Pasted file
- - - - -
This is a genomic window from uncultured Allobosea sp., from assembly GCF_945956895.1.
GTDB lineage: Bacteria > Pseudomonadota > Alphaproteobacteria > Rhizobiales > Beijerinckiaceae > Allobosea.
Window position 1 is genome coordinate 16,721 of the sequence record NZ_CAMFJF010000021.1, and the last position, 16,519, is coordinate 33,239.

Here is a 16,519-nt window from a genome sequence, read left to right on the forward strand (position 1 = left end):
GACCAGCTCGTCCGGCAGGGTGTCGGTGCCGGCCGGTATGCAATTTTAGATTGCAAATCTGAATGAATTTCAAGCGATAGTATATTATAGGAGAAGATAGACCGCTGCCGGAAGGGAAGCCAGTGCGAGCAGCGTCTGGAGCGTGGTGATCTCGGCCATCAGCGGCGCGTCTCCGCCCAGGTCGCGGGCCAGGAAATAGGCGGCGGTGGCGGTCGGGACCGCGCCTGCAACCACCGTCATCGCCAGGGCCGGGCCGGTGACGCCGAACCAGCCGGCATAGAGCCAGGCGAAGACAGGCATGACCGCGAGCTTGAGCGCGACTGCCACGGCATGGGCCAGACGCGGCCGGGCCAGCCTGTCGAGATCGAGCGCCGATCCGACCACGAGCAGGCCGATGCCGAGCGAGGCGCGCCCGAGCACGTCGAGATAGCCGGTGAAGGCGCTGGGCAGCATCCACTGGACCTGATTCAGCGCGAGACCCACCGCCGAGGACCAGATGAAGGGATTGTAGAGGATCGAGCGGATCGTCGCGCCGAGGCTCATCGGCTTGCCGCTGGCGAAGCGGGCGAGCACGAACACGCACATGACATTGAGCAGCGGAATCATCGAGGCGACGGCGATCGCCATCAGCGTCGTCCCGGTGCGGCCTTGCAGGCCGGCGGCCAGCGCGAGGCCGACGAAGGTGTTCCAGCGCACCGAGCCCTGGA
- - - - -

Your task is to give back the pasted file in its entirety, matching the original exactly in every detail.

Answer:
This is a genomic window from uncultured Allobosea sp., from assembly GCF_945956895.1.
GTDB lineage: Bacteria > Pseudomonadota > Alphaproteobacteria > Rhizobiales > Beijerinckiaceae > Allobosea.
Window position 1 is genome coordinate 16,721 of the sequence record NZ_CAMFJF010000021.1, and the last position, 16,519, is coordinate 33,239.

Here is a 16,519-nt window from a genome sequence, read left to right on the forward strand (position 1 = left end):
GACCAGCTCGTCCGGCAGGGTGTCGGTGCCGGCCGGTATGCAATTTTAGATTGCAAATCTGAATGAATTTCAAGCGATAGTATATTATAGGAGAAGATAGACCGCTGCCGGAAGGGAAGCCAGTGCGAGCAGCGTCTGGAGCGTGGTGATCTCGGCCATCAGCGGCGCGTCTCCGCCCAGGTCGCGGGCCAGGAAATAGGCGGCGGTGGCGGTCGGGACCGCGCCTGCAACCACCGTCATCGCCAGGGCCGGGCCGGTGACGCCGAACCAGCCGGCATAGAGCCAGGCGAAGACAGGCATGACCGCGAGCTTGAGCGCGACTGCCACGGCATGGGCCAGACGCGGCCGGGCCAGCCTGTCGAGATCGAGCGCCGATCCGACCACGAGCAGGCCGATGCCGAGCGAGGCGCGCCCGAGCACGTCGAGATAGCCGGTGAAGGCGCTGGGCAGCATCCACTGGACCTGATTCAGCGCGAGACCCACCGCCGAGGACCAGATGAAGGGATTGTAGAGGATCGAGCGGATCGTCGCGCCGAGGCTCATCGGCTTGCCGCTGGCGAAGCGGGCGAGCACGAACACGCACATGACATTGAGCAGCGGAATCATCGAGGCGACGGCGATCGCCATCAGCGTCGTCCCGGTGCGGCCTTGCAGGCCGGCGGCCAGCGCGAGGCCGACGAAGGTGTTCCAGCGCACCGAGCCCTGGA